Communication

What is communication

Attention & Listening

From birth, babies are aware of the sounds around them and begin to attach meaning to different sounds. As a child becomes older, they recognize sounds (speech sounds) as speech and develop an understanding of words they hear. These listening skills are very important for learning and social development. Children need to be able to listen and attend to incoming communication in order to develop their speech and language skills as well as develop friendships with peers.

Some children may experience difficulties with listening due to hearing difficulties, language delays, difficulty processing information or difficulty focusing on one thing at a time.
Children with attention & Listening Difficulties may have the following characteristics:
–    Appear to not be listening
–    Frequently interrupt or talk when they should be listening
–    Appear confused or do not know what to do when instructions are given
–    Easily distracted
–    Can not tell you what has just been said/what has been spoken about

Receptive Language

Receptive Language is the comprehension of language. It is the listening and understanding what is communicated. It can also refer to reading comprehension. Receptive language includes the understanding of both figurative and literal language. It also includes being able to follow instructions.

Children with a receptive language problem have difficulties in understanding spoken and, sometimes, written language. Some signs that may indicate receptive language difficulties are:
•    Difficulty following instructions
•    May seem like they are ‘zoning’ out when language becomes too complex
•    Constantly asking for repetition or appearing not to be listening
•    Often appearing confused when language is more complex or when having to follow multi-step instructions
•    Constantly imitating words or phrases (echolalia)

Expressive Language

Expressive Language is the use of language. It is the ability to put words and sentences together, both orally and in writing, to express thoughts. It is about conveying meaning and messages to others, while labeling objects, actions and events, and using various grammatical structures.

Children with an expressive language difficulty struggle to use spoken and, sometimes, written, language. Some signs that may indicate expressive language difficulties are:
•    Having a difficulty naming objects and actions
•    Having a difficulty linking together words into sentences or using sentences that are considered shorter and less complex than what is expected for a specific age
•    Using “jargon” (made up words)
•    Using sentences that are incorrectly structured and/or not fluid (the words are in the incorrect order, and there may be frequent stops and starts)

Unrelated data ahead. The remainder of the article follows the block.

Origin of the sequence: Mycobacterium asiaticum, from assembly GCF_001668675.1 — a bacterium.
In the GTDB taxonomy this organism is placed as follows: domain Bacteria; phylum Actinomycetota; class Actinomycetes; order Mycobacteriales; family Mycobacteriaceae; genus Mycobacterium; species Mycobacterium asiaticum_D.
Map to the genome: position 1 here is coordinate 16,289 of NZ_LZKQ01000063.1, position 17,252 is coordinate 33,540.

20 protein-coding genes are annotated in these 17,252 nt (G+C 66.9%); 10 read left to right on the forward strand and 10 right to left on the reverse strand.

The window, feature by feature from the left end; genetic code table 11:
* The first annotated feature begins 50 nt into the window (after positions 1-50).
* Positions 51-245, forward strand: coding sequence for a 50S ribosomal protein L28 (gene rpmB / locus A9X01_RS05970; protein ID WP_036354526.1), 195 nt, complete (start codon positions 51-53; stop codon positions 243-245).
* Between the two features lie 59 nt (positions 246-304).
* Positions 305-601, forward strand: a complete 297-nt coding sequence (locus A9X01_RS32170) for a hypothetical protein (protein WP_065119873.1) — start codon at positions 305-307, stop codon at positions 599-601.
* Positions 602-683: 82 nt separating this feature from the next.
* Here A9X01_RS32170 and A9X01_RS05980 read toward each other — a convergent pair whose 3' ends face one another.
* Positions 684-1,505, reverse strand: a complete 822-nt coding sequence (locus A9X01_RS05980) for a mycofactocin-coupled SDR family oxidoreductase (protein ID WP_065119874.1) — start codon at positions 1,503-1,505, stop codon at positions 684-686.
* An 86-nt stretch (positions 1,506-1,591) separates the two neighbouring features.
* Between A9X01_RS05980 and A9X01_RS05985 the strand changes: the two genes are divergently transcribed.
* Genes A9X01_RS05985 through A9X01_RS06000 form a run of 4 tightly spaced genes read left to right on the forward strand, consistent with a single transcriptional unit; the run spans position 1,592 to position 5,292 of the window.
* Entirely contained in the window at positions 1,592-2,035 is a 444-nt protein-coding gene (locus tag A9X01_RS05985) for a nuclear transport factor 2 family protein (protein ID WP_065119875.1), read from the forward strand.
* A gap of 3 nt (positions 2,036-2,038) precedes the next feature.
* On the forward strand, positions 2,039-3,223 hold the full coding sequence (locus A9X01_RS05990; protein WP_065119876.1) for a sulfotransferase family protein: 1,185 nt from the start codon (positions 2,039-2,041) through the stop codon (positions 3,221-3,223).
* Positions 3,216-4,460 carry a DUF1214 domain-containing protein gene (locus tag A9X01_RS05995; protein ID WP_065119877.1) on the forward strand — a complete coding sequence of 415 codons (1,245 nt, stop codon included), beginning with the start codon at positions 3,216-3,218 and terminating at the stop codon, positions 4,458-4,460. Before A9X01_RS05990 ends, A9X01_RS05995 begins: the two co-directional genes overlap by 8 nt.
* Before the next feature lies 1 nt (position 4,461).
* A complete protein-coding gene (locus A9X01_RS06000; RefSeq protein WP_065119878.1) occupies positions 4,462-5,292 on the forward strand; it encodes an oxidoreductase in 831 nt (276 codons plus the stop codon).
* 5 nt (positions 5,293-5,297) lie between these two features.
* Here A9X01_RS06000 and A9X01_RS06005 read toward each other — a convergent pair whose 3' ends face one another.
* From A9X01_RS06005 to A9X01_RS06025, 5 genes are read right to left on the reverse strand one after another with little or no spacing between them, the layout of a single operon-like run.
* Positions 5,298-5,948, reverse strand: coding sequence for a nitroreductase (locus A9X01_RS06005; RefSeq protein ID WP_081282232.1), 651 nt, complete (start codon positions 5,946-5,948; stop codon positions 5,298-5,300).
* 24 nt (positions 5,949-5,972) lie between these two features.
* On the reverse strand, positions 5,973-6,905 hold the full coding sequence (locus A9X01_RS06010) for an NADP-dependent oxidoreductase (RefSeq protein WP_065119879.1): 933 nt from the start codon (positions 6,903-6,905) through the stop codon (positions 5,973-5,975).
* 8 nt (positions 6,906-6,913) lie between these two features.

•    Having difficulties finding the right word when describing something
•    Having difficulty retelling a story

Phonology

Phonology can be described as an aspect of language that deals with rules for the structure and sequencing of speech sounds.

Phonological awareness refers to an individual’s awareness of the phonological structure, or sound structure, of spoken words. It involves the detection and manipulation of sounds at varying levels e.g. syllabification, rhyming, alliteration etc.
Phonological Awareness is an important ability for literacy skills.

Some signs that indicate phonological awareness difficulties are:
•    Struggling to clap out syllables
•    Unable to blend or segment sounds
•    Finding it difficulty to manipulate sounds in words or within a sound cluster

A Phonological Speech Disorder is when a child has numerous phoneme errors that can usually be grouped into categories or patterns. For example, all speech sounds made at the back of the mouth (such as ‘k’ ‘g’) are made at the front of the mouth (‘t’, ‘d’). The speech errors are usually not linked to oral motor difficulties and/or normal development.

An articulation Disorder/Difficulty is when a child has problems making sounds. The sounds can be substituted, omitted, added or changed. For example ‘car’ may become ‘tar’. Young children often make speech errors, e.g. many young children sound like they are making a “w” sound for an “r” sound (e.g., “wabbit” for “rabbit”) or may leave sounds out of words, such as “nana” for “banana.” The child may have an articulation disorder if these errors continue past the expected age.

Social interaction and pragmatic skills

Social and pragmatic skills are defined as the skills that facilitate interaction and communication with others in a social context. It is related to the skills people use to communicate, using both verbal and non-verbal language, through the use of gestures and body language, while observing the rules for social communication.

Some signs that may indicate social and pragmatic difficulties are:

•    Difficulties using appropriate eye contact and/or non-verbal turn-taking
•    Difficulties maintaining and/or changing the topic of conversation, including introducing topics and taking conversational turns
•    Difficulties initiating and or maintaining social interactions
•    Difficulty interpreting non-verbal language such as facial expressions and body language
•    Tendency to have a literal understanding of language

Who do we see?
We see children who have a wide range of communication difficulties, such as:
•    Attention & Listening difficulties, including auditory processing difficulties
•    Receptive (understanding) difficulties
•    Expressive (talking) difficulties
•    Speech delay/ disorder, including articulation difficulties
•    Verbal/oral dyspraxia (planning and oro-motor difficulties)
•    Social communication difficulties
•    Dysfluency (Stammer)

These difficulties can occur in isolation or as part of an existing diagnosis (e.g. autism, cognitive impairment, Down syndrome, cleft palate, etc.).